Global Threat Assessment

Debora Diniz’s historical and ethnographic study Zika: From the Brazilian Backlands to Global Threat illuminates the emergence of the disease and how global health organizations have dealt -- and not dealt -- with it, writes Scott McLemee.

September 13, 2017

For the moment, anyway, the subtitle of Debora Diniz’s Zika: From the Brazilian Backlands to Global Threat (Zed, distributed by University of Chicago Press) looks like the warning sign, glimpsed in a rearview mirror, for a danger no longer on the road ahead.

At least the Biomedical Advanced Research and Development Authority (part of the U.S. Department of Health and Human Services) seems to think the menace is behind us. On Sept. 1, the French pharmaceutical manufacturer Sanofi’s website announced that BARDA’s latest “assessment of all Zika-related projects they are funding” had downgraded the priority of creating a vaccine. Work would continue, Sanofi said, “to a point where development would be indefinitely paused but could be restarted if the epidemic re-emerges.”

Decision making at that level is stratospherically removed from the world that Diniz, a professor of bioethics at the University of Brasilia, set out to document in her historical and ethnographic study. Much of the fieldwork was done in “the Northeast” part of Brazil -- an area much less urbanized than the southern half of the country, which is, she notes, “site of the top universities and research centers.” When Zika was reported in the Americas for the first time in 2015, it was in the Northeast, in a virulent strain that proved to be especially dangerous to pregnant women. The number of infants born with microcephaly increased a staggering 2,023 percent over the previous year.

Both the arrival of the virus itself and its role in the birth defect were first announced “in the lilting accent of the Northeast,” as Diniz puts it, by “clinicians and practitioners of bedside medicine -- where the focus is on the doctor-patient relationship -- many of whom were unknown to the public at large or the academic community.” But by the time the World Health Organization declared a public health emergency of international concern in February 2016, an official narrative had taken shape that stressed the contributions of established medical authorities, rather than the front-line health-care providers.

Funny how that works. More is at issue than regional pride. The initial study showing the Zika virus in the amniotic fluid of women whose babies had congenital malformations was done by a doctor who -- in part because of her bedside rapport -- was able to persuade the mothers to donate the bodies for research. The overwhelming majority of such mothers “were also poor Northeasterners, many of them farmworkers, many black and brown, women whose faces and biographies are usually all but invisible in Brazil’s socially stratified world.”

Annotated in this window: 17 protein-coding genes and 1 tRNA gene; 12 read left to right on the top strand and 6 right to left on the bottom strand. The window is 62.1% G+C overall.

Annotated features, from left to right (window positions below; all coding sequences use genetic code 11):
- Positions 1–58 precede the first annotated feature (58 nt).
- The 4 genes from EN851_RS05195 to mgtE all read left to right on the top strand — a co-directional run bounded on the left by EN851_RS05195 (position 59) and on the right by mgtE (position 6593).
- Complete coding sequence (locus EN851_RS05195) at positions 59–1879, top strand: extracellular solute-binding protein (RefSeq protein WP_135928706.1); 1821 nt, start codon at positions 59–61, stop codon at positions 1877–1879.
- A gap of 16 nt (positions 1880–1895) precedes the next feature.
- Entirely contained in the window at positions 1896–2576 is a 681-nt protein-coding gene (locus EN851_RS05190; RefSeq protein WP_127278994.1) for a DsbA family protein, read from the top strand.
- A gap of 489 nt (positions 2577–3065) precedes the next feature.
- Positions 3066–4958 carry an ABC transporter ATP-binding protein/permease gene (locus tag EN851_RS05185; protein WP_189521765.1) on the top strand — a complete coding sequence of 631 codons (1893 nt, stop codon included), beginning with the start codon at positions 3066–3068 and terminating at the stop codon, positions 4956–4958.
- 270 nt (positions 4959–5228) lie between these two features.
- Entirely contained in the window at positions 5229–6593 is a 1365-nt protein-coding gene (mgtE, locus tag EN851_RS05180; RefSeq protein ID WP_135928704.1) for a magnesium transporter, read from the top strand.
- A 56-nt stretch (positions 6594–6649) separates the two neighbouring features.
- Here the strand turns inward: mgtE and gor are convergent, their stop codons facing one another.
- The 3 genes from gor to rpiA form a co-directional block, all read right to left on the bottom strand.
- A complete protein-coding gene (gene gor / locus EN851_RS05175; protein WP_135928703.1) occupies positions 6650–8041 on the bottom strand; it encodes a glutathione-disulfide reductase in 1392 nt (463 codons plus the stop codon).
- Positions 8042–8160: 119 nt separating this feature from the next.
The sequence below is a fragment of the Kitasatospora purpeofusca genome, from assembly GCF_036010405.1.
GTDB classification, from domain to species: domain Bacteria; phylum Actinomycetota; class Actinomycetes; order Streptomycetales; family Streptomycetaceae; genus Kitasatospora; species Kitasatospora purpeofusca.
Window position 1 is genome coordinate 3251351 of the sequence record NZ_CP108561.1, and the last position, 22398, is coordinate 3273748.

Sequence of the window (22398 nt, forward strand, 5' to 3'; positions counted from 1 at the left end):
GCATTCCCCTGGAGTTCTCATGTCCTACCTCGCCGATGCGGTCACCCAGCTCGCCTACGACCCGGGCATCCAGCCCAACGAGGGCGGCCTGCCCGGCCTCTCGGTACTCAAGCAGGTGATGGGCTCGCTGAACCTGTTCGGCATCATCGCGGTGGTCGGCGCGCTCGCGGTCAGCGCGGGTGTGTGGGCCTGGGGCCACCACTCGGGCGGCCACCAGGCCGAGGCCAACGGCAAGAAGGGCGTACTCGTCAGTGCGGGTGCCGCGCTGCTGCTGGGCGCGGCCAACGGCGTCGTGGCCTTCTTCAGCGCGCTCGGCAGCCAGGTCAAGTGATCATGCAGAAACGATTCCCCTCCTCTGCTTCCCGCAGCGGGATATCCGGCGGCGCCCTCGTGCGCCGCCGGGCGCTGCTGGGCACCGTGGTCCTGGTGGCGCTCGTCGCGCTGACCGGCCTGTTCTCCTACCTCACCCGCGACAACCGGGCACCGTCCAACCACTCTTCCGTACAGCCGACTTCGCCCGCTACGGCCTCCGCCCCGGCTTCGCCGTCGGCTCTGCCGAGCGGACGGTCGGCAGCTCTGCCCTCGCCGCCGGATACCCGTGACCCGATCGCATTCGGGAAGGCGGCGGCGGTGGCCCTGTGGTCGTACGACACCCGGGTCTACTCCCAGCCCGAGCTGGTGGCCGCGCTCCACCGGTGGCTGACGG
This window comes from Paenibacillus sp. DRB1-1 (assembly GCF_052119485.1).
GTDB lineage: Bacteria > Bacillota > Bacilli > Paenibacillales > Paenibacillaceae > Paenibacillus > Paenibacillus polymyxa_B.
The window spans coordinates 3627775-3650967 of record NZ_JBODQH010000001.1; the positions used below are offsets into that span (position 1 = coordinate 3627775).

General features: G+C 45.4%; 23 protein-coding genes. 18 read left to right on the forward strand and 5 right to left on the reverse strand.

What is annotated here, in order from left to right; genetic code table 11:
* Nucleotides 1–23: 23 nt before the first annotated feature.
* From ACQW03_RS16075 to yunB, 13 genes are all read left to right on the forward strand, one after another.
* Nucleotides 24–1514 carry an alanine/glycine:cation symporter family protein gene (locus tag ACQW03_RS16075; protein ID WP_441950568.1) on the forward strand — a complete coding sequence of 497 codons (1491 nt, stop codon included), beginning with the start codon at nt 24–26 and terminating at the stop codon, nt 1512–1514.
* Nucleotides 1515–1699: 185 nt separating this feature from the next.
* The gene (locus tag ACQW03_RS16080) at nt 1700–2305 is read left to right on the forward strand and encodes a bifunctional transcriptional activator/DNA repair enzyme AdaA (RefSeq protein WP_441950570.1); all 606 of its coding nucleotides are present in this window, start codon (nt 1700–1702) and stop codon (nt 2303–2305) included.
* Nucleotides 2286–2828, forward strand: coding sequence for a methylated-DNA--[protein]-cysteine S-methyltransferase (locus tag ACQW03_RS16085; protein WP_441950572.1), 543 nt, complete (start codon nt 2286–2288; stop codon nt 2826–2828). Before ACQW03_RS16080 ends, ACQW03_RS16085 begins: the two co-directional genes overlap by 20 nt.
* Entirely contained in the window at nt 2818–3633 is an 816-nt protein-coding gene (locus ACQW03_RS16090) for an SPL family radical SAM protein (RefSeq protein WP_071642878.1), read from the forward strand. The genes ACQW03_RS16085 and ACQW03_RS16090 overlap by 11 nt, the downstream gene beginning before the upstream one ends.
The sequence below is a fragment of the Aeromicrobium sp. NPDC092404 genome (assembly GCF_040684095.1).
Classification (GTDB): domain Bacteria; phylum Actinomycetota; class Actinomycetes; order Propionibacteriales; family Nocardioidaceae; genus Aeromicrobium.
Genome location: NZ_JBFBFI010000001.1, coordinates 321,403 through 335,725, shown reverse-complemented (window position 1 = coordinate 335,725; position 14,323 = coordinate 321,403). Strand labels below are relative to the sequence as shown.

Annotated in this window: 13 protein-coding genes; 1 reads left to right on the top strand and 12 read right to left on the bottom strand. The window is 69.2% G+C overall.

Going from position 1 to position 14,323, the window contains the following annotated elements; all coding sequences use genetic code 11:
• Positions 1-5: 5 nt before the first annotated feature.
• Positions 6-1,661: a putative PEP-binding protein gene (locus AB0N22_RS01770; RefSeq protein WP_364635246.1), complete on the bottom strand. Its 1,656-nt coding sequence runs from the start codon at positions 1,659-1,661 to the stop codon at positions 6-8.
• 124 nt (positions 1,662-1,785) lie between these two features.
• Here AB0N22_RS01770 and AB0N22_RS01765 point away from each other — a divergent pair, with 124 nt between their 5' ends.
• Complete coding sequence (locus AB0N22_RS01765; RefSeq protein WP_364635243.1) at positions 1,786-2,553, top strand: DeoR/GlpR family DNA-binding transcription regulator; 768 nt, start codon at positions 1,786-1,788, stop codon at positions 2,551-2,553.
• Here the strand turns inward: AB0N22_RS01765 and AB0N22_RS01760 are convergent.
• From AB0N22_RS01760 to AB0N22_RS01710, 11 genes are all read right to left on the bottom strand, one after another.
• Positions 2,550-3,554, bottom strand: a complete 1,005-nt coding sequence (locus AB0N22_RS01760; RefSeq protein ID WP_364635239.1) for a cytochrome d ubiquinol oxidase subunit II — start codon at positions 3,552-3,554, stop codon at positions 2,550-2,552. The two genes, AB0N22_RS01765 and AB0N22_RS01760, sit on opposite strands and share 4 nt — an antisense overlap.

Nor did that change when the Ministry of Health issued its press release announcing confirmation of the link between the virus and microcephaly. It managed to erase both the doctor’s role and the generosity of the anguished mothers. The medical institute that confirmed the doctor’s findings -- as goes almost without saying -- was credited by name.

“This immediate replication of the reigning social stratification within Brazilian science should come as no surprise,” Diniz writes, “because a single event cannot in itself be expected to undermine unequal patterns of resource distribution.” Social and intellectual capital takes care of its own.

Diniz’s book was first published in Brazil last year, with the dates in her citations suggesting the manuscript was done about three months before the director-general of the World Health Organization declared an end to the state of emergency last November. A second outbreak of Zika in Brazil had been less catastrophic in its impact; the country was on the warpath against the mosquito that had been the virus’s major vector. And in early 2017, WHO affirmed the “need to manage Zika not on an emergency footing, but in the same sustained way we respond to other established epidemic-prone pathogens.”

An inhabitant of one of the highly industrialized or metropolitan regions of the world is apt to take this narrative arc as bending toward progress. But the most recent Situation Report issued by WHO states that the disease “continues to spread geographically to areas where competent vectors are present,” and it lists 61 countries showing “new introduction or reintroduction [of Zika] with ongoing transmission.”

And a recent New Yorker article points out that “the geographic distribution of Aedes aegypti, the mosquito species that transmits Zika, continues to spread into “unexpected parts of North America and Europe.” Among them is Washington, where it “appears to have survived four consecutive winters.” So hardy a virus and so competent a vector will probably be menacing us for a while yet.

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